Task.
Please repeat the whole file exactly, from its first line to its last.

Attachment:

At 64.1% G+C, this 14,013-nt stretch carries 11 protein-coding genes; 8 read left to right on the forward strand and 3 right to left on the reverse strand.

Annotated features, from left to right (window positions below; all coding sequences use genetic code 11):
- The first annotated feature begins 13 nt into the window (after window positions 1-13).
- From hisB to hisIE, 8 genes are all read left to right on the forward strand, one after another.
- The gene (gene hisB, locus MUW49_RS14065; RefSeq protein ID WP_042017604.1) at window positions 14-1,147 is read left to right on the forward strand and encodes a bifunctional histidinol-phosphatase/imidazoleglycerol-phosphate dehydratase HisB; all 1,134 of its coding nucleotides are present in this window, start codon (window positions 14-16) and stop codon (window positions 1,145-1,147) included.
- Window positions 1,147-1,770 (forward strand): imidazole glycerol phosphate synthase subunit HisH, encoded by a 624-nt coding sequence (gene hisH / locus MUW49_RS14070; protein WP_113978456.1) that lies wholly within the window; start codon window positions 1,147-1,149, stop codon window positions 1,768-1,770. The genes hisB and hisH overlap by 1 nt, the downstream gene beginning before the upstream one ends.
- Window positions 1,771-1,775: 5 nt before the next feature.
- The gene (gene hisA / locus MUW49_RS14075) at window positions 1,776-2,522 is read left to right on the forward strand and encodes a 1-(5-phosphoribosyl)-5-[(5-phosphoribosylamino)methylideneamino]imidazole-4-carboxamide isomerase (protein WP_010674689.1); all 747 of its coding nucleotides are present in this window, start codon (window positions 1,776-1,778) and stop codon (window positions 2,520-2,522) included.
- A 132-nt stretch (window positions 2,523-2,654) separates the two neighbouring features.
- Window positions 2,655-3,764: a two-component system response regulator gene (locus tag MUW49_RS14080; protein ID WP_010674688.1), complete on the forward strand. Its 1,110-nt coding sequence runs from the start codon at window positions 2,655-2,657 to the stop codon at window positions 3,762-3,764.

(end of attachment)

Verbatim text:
At 64.1% G+C, this 14,013-nt stretch carries 11 protein-coding genes; 8 read left to right on the forward strand and 3 right to left on the reverse strand.

Annotated features, from left to right (window positions below; all coding sequences use genetic code 11):
- The first annotated feature begins 13 nt into the window (after window positions 1-13).
- From hisB to hisIE, 8 genes are all read left to right on the forward strand, one after another.
- The gene (gene hisB, locus MUW49_RS14065; RefSeq protein ID WP_042017604.1) at window positions 14-1,147 is read left to right on the forward strand and encodes a bifunctional histidinol-phosphatase/imidazoleglycerol-phosphate dehydratase HisB; all 1,134 of its coding nucleotides are present in this window, start codon (window positions 14-16) and stop codon (window positions 1,145-1,147) included.
- Window positions 1,147-1,770 (forward strand): imidazole glycerol phosphate synthase subunit HisH, encoded by a 624-nt coding sequence (gene hisH / locus MUW49_RS14070; protein WP_113978456.1) that lies wholly within the window; start codon window positions 1,147-1,149, stop codon window positions 1,768-1,770. The genes hisB and hisH overlap by 1 nt, the downstream gene beginning before the upstream one ends.
- Window positions 1,771-1,775: 5 nt before the next feature.
- The gene (gene hisA / locus MUW49_RS14075) at window positions 1,776-2,522 is read left to right on the forward strand and encodes a 1-(5-phosphoribosyl)-5-[(5-phosphoribosylamino)methylideneamino]imidazole-4-carboxamide isomerase (protein WP_010674689.1); all 747 of its coding nucleotides are present in this window, start codon (window positions 1,776-1,778) and stop codon (window positions 2,520-2,522) included.
- A 132-nt stretch (window positions 2,523-2,654) separates the two neighbouring features.
- Window positions 2,655-3,764: a two-component system response regulator gene (locus tag MUW49_RS14080; protein ID WP_010674688.1), complete on the forward strand. Its 1,110-nt coding sequence runs from the start codon at window positions 2,655-2,657 to the stop codon at window positions 3,762-3,764.